Skip to Content Skip to Footer
How News Outlets Amplify the Hype of Potentially Unhealthy Health Products

How News Outlets Amplify the Hype of Potentially Unhealthy Health Products

Ben B. Beck and Do The Khoa

Journal of Marketing Research Scholarly Insights are produced in partnership with the AMA Doctoral Students SIG – a shared interest network for Marketing PhD students across the world.

Health and well-being are incredibly important to consumers, and this interest has led to the boom of news outlets covering health-related information. Unfortunately, many medical sources lack credibility and thus pose a serious threat to consumers through erroneous or exaggerated claims. Due to the overtly bombastic nature of much of cable TV’s programming, consumers might be hesitant to believe the claims of a celebrity physician’s on-air endorsement of a health product. But what if that product is being similarly endorsed by a more legitimate news website?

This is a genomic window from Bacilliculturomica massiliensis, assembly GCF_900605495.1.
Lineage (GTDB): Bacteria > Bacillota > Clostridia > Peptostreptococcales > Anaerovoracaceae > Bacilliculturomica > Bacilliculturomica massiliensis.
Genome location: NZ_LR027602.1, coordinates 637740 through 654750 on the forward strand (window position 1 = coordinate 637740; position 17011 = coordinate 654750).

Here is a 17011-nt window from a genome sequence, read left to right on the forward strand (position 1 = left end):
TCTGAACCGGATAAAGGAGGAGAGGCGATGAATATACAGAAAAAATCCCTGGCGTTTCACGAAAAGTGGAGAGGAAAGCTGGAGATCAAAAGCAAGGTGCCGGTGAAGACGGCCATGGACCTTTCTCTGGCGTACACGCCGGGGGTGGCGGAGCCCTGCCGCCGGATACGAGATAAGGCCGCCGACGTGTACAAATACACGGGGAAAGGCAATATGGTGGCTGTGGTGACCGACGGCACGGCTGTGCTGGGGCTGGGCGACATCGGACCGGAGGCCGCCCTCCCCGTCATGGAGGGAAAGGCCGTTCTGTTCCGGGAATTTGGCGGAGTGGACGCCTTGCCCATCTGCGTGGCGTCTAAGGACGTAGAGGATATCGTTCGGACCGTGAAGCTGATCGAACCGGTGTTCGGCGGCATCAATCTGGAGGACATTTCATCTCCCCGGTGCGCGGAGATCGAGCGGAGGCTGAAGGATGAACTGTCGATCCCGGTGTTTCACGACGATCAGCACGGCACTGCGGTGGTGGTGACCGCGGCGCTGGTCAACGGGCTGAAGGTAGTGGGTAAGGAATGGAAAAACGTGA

The authors of a recent Journal of Marketing Research study find empirical evidence of just such a cascading flow of “hype news”—news or information that is not fake but is taken out of context, exaggerated, and overgeneralized to gain public attention. For example, in response to endorsements of health products by Dr. Oz, more legitimate news outlets often post articles about the ingredients in those health products. However, the content posted by the news outlets tends use more positive language, amplifying the hype instead of rectifying it. The authors also prove that online customer reviews do little to correct the issue, while research-oriented articles are published too slowly to have a meaningful impact on correcting the hype news. These findings suggest there may be a need for greater scrutiny, not only of the products but also of the news sources that are amplifying the potentially inaccurate health benefits of these products.


Content posted by legitimate news outlets tends use more positive language, amplifying the hype instead of rectifying it.